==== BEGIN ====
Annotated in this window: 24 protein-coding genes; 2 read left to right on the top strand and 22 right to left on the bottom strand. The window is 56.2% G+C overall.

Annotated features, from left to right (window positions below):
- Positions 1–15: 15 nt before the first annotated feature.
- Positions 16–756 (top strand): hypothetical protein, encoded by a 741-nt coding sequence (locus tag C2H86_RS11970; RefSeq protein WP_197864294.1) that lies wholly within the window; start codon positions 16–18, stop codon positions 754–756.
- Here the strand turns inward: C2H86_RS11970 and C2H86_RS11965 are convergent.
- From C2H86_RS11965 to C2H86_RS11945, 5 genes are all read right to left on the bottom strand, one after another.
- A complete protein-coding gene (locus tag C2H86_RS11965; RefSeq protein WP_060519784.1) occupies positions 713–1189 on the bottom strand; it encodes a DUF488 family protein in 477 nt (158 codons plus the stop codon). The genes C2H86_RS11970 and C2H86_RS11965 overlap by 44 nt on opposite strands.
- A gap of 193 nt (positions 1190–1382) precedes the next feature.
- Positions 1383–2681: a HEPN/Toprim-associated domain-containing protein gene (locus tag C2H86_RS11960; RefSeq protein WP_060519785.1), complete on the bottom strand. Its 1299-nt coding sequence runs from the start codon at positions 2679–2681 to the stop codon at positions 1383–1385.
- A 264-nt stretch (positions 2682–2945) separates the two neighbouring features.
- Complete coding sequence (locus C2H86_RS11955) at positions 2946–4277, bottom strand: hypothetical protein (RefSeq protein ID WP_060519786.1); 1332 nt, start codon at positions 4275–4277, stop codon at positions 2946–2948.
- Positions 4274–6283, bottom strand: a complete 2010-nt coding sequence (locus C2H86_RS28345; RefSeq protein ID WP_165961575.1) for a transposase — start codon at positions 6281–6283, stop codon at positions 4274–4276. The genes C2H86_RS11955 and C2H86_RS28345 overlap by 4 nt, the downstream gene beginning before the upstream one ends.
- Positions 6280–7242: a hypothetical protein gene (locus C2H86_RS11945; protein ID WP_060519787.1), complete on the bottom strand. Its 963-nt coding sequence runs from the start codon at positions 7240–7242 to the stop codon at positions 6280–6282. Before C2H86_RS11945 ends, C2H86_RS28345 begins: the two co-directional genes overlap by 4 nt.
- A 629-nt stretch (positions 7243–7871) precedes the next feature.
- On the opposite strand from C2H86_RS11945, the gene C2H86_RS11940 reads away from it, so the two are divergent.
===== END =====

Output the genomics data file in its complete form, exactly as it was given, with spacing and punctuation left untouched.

Annotated in this window: 24 protein-coding genes; 2 read left to right on the top strand and 22 right to left on the bottom strand. The window is 56.2% G+C overall.

Annotated features, from left to right (window positions below):
- Positions 1–15: 15 nt before the first annotated feature.
- Positions 16–756 (top strand): hypothetical protein, encoded by a 741-nt coding sequence (locus tag C2H86_RS11970; RefSeq protein WP_197864294.1) that lies wholly within the window; start codon positions 16–18, stop codon positions 754–756.
- Here the strand turns inward: C2H86_RS11970 and C2H86_RS11965 are convergent.
- From C2H86_RS11965 to C2H86_RS11945, 5 genes are all read right to left on the bottom strand, one after another.
- A complete protein-coding gene (locus tag C2H86_RS11965; RefSeq protein WP_060519784.1) occupies positions 713–1189 on the bottom strand; it encodes a DUF488 family protein in 477 nt (158 codons plus the stop codon). The genes C2H86_RS11970 and C2H86_RS11965 overlap by 44 nt on opposite strands.
- A gap of 193 nt (positions 1190–1382) precedes the next feature.
- Positions 1383–2681: a HEPN/Toprim-associated domain-containing protein gene (locus tag C2H86_RS11960; RefSeq protein WP_060519785.1), complete on the bottom strand. Its 1299-nt coding sequence runs from the start codon at positions 2679–2681 to the stop codon at positions 1383–1385.
- A 264-nt stretch (positions 2682–2945) separates the two neighbouring features.
- Complete coding sequence (locus C2H86_RS11955) at positions 2946–4277, bottom strand: hypothetical protein (RefSeq protein ID WP_060519786.1); 1332 nt, start codon at positions 4275–4277, stop codon at positions 2946–2948.
- Positions 4274–6283, bottom strand: a complete 2010-nt coding sequence (locus C2H86_RS28345; RefSeq protein ID WP_165961575.1) for a transposase — start codon at positions 6281–6283, stop codon at positions 4274–4276. The genes C2H86_RS11955 and C2H86_RS28345 overlap by 4 nt, the downstream gene beginning before the upstream one ends.
- Positions 6280–7242: a hypothetical protein gene (locus C2H86_RS11945; protein ID WP_060519787.1), complete on the bottom strand. Its 963-nt coding sequence runs from the start codon at positions 7240–7242 to the stop codon at positions 6280–6282. Before C2H86_RS11945 ends, C2H86_RS28345 begins: the two co-directional genes overlap by 4 nt.
- A 629-nt stretch (positions 7243–7871) precedes the next feature.
- On the opposite strand from C2H86_RS11945, the gene C2H86_RS11940 reads away from it, so the two are divergent.